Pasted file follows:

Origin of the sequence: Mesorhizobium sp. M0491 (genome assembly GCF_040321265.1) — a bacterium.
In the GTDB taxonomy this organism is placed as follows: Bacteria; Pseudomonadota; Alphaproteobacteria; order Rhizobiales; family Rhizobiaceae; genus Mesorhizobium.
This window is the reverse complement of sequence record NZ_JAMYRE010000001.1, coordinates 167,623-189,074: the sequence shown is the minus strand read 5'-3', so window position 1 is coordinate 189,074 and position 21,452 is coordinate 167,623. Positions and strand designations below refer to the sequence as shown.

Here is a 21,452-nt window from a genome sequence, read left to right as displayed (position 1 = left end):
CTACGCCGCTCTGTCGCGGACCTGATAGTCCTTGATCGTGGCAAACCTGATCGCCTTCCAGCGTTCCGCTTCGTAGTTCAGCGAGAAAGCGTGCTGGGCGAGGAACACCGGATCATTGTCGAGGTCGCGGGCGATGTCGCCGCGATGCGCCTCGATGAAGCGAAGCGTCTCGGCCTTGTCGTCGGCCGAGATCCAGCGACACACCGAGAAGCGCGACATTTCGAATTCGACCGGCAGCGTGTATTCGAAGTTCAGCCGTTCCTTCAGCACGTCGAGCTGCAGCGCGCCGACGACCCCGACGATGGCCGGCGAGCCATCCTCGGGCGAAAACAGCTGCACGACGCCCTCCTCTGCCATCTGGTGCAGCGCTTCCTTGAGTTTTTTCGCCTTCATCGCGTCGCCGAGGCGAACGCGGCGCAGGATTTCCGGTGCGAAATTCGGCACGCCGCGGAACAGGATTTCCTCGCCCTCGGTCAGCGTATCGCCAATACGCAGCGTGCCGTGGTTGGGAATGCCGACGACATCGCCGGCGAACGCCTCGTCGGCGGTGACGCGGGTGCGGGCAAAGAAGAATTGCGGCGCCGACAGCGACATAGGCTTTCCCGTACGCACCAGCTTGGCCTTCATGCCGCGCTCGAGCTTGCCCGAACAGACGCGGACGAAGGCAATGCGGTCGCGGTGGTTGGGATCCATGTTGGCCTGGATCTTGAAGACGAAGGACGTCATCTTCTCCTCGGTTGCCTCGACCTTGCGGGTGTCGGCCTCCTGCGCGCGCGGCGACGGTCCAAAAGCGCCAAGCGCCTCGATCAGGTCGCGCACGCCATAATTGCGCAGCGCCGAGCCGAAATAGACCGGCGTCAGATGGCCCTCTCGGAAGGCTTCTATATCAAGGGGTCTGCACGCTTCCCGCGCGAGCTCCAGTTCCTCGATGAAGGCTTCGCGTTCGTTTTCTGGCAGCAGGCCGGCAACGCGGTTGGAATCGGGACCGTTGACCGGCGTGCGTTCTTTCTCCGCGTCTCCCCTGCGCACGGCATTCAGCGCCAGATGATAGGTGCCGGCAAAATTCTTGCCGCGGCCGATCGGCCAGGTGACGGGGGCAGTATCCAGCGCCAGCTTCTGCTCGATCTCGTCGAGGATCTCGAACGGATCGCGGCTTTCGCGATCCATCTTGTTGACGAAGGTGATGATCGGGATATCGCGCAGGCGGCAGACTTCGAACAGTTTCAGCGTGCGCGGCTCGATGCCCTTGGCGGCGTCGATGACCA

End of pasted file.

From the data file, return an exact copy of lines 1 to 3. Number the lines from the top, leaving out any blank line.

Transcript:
Origin of the sequence: Mesorhizobium sp. M0491 (genome assembly GCF_040321265.1) — a bacterium.
In the GTDB taxonomy this organism is placed as follows: Bacteria; Pseudomonadota; Alphaproteobacteria; order Rhizobiales; family Rhizobiaceae; genus Mesorhizobium.
This window is the reverse complement of sequence record NZ_JAMYRE010000001.1, coordinates 167,623-189,074: the sequence shown is the minus strand read 5'-3', so window position 1 is coordinate 189,074 and position 21,452 is coordinate 167,623. Positions and strand designations below refer to the sequence as shown.